Opinion – Ok, let’s be realistic. It can’t get much worse for Microsoft than Windows Vista, which exposed the vulnerability of Microsoft’s most important product. And it is easy to understand Microsoft’s enthusiasm for the new Windows 7. But Microsoft almost seems to be too cocky about its outlook and it may be way too confident about its companion, Office 2010. Will Microsoft screw this one up as well?
Oh boy, I can already imagine the fan mail I will get over this article. But before you flame me, hear me out and, if you like, share your opinion below.
Let’s talk about Windows 7 first. Earlier today, we were told that Microsoft expects to sell 177 million copies and licenses of Windows 7 by the end of the year, which is a pretty substantial number, given the fact that we are still in a pretty calm PC market that only sees shipments of netbooks growing. Windows 7 has about six months of sales this year (including the current pre-sales; the software will be officially available on October 22.) and getting about 30 million copies out the door every month is a stunning figure, even if we know that Windows 7 is dominating the current software sales charts.
I recall that Windows Vista was not nearly as successful. About one year ago, and more than 21 months after Windows Vista had gone on sale, Microsoft said that 180 million Vista licenses were sold.
Today we know that Microsoft was not exactly happy about the Vista sales performance and actual sales numbers are rare. In late October of 2007, or just after the 1-year sales anniversary of Vista, Microsoft said that it had sold 88 million copies plus an additional 40+ million licenses, which adds up to about 128 million units total. Nine months later, Microsoft apparently has sold an additional 52 million units total, indicating a pace of just 5.8 million copies and licenses per month between October 2007 and July 2008. Microsoft says that there are currently 246 million Vista PCs in the market, which means that the company has sold about 86 million Vista copies and licenses within the past 12 months. So, can Microsoft get us excited enough to buy 177 million Windows 7 copies and licenses in 6 months. It may, but I am not so sure: In effect, Microsoft believes that Windows 7 will sell four times as well as Windows Vista.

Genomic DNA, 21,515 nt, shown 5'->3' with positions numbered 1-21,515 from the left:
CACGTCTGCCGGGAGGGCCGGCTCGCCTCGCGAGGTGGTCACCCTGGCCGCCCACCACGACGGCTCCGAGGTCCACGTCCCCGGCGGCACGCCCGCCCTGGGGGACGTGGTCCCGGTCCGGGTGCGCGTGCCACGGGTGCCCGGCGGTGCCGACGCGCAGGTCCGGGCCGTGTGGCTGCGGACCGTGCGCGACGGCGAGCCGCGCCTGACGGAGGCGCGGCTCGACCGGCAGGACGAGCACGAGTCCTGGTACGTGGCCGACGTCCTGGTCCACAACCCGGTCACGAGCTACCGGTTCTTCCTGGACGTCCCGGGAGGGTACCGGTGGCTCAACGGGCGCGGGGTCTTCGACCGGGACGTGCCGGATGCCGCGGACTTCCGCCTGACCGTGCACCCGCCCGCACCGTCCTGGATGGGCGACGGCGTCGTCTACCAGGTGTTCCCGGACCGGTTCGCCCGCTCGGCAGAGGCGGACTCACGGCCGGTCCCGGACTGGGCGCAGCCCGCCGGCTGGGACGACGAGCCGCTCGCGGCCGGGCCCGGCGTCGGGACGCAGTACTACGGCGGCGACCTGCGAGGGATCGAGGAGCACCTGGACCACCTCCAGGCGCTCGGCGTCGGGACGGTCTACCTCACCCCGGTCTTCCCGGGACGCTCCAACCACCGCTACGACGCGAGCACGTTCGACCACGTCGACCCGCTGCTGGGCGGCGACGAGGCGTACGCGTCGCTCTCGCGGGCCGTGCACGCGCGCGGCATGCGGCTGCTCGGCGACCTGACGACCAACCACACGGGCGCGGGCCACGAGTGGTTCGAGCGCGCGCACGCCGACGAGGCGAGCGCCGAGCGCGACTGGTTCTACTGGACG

Today we heard from ScriptLogic , a desktop and server management company, that 60% of companies do not share Microsoft’s enthusiasm for Windows 7 and choose not to upgrade to the new operating system. That, of course, is somewhat reminiscent of what Microsoft called a schizophrenic research report from Forrester, which claimed about one year ago that less than 9% of corporations were actually using Windows Vista. According to the ScriptLogic study, 60% of companies in a survey said that they will not be moving to Windows 7 in the near future. 34% said they may use Windows 7 by the end of 2010.
What about Office 2010? The big news here is that Microsoft is going after Google with free, lightweight browser versions of its core Office. It is necessary for Microsoft to follow Google into the cloud, but I wonder if that will be enough. Sure, Microsoft may not have said much about Office 2010 yet, but looking at Microsoft’s product announcement history, the information provided today was very thin – and first reports indicate that Office 2010 may be a solid upgrade, but it won’t be the revolutionary product the company may need.
So, we have a huge sales forecast that may be tough to keep on the one side and an underwhelming Office 2010 on the other. Is Microsoft setting itself up for failure again? Quite possibly.
Wolfgang Gruener is the founder of TG Daily. The opinions expressed in this commentary are solely those of the author.